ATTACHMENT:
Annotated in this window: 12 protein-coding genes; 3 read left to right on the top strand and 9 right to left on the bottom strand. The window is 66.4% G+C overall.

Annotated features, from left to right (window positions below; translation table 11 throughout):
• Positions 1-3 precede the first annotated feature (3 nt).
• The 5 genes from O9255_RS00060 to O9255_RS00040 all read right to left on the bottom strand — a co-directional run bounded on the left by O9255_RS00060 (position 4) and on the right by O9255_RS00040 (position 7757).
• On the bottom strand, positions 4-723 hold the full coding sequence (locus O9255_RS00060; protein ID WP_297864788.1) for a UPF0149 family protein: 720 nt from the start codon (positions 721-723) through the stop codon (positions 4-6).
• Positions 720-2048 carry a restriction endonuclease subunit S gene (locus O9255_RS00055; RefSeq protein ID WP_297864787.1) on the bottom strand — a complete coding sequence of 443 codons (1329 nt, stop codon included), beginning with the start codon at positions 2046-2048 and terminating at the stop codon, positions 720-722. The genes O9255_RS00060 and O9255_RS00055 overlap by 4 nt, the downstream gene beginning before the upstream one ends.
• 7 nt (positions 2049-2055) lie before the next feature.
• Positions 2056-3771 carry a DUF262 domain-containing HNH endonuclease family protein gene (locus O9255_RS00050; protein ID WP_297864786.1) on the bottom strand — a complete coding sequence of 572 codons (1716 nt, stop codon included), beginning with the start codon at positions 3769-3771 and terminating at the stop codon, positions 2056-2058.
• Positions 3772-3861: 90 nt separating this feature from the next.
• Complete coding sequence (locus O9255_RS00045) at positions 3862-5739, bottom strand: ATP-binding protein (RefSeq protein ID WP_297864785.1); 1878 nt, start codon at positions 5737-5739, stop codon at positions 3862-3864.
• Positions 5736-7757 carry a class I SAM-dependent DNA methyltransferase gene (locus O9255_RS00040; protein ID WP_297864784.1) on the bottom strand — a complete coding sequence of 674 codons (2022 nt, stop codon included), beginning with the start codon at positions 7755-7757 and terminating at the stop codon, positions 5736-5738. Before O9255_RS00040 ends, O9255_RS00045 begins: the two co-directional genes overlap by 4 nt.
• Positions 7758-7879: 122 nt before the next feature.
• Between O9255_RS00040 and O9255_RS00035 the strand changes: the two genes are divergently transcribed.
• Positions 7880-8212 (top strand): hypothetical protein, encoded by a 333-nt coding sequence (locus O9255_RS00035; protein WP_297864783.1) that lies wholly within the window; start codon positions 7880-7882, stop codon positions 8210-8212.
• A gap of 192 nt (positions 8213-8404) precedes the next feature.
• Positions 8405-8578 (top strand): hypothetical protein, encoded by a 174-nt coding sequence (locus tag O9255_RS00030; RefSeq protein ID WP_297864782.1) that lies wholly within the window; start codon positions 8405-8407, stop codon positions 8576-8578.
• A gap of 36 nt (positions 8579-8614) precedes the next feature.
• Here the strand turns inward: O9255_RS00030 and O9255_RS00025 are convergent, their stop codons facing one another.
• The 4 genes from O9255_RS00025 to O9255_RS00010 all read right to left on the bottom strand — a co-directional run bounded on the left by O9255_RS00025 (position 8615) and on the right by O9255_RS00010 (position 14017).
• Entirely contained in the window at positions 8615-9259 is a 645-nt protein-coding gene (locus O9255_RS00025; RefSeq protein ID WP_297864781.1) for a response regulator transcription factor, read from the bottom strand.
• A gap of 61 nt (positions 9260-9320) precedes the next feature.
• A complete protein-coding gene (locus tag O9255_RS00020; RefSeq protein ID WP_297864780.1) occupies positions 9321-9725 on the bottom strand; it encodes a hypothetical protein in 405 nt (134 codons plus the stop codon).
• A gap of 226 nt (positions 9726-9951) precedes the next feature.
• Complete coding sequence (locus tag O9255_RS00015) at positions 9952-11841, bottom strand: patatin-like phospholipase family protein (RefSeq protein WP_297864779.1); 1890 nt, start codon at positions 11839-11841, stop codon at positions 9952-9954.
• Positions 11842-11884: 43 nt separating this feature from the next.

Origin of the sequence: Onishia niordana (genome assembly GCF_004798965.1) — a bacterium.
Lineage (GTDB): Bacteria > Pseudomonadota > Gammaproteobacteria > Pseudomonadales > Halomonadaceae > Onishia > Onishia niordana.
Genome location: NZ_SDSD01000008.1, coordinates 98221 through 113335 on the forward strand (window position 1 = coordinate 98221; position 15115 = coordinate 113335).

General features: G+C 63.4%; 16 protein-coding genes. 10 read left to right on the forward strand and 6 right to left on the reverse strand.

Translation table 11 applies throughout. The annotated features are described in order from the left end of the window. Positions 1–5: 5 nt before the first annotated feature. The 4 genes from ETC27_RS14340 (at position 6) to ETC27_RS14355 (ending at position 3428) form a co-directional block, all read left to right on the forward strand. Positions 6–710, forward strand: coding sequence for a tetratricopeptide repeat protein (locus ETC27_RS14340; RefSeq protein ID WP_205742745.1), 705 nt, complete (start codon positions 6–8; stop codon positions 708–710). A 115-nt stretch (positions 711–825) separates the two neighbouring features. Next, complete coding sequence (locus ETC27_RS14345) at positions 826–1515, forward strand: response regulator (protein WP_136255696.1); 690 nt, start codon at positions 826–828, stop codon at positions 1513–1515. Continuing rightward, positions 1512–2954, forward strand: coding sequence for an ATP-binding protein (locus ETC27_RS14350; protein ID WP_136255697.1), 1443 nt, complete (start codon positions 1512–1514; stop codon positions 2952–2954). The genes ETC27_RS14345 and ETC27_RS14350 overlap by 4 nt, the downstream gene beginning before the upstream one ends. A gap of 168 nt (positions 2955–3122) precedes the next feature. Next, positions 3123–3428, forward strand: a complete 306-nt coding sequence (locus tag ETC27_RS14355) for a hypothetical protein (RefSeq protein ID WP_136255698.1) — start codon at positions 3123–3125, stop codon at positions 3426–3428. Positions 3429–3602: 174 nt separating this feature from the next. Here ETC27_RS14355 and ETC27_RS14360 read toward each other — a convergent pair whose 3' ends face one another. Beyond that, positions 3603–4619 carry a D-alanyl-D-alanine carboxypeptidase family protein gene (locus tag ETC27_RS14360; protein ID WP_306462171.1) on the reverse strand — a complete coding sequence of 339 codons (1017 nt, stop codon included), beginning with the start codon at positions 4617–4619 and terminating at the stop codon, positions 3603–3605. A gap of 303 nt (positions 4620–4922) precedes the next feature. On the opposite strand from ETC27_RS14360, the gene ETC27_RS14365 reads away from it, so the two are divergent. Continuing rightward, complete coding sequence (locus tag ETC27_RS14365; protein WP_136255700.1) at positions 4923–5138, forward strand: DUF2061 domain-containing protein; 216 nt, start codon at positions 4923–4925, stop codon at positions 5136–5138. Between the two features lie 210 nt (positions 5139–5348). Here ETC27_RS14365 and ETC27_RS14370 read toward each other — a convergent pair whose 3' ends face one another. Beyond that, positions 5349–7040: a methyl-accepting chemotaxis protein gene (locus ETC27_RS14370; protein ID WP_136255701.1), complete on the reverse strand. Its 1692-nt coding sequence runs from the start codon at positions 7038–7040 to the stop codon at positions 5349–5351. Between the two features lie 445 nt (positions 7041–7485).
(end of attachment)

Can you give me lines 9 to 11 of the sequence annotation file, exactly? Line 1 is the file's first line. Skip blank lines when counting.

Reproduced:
• Positions 3772-3861: 90 nt separating this feature from the next.
• Complete coding sequence (locus O9255_RS00045) at positions 3862-5739, bottom strand: ATP-binding protein (RefSeq protein ID WP_297864785.1); 1878 nt, start codon at positions 5737-5739, stop codon at positions 3862-3864.
• Positions 5736-7757 carry a class I SAM-dependent DNA methyltransferase gene (locus O9255_RS00040; protein ID WP_297864784.1) on the bottom strand — a complete coding sequence of 674 codons (2022 nt, stop codon included), beginning with the start codon at positions 7755-7757 and terminating at the stop codon, positions 5736-5738. Before O9255_RS00040 ends, O9255_RS00045 begins: the two co-directional genes overlap by 4 nt.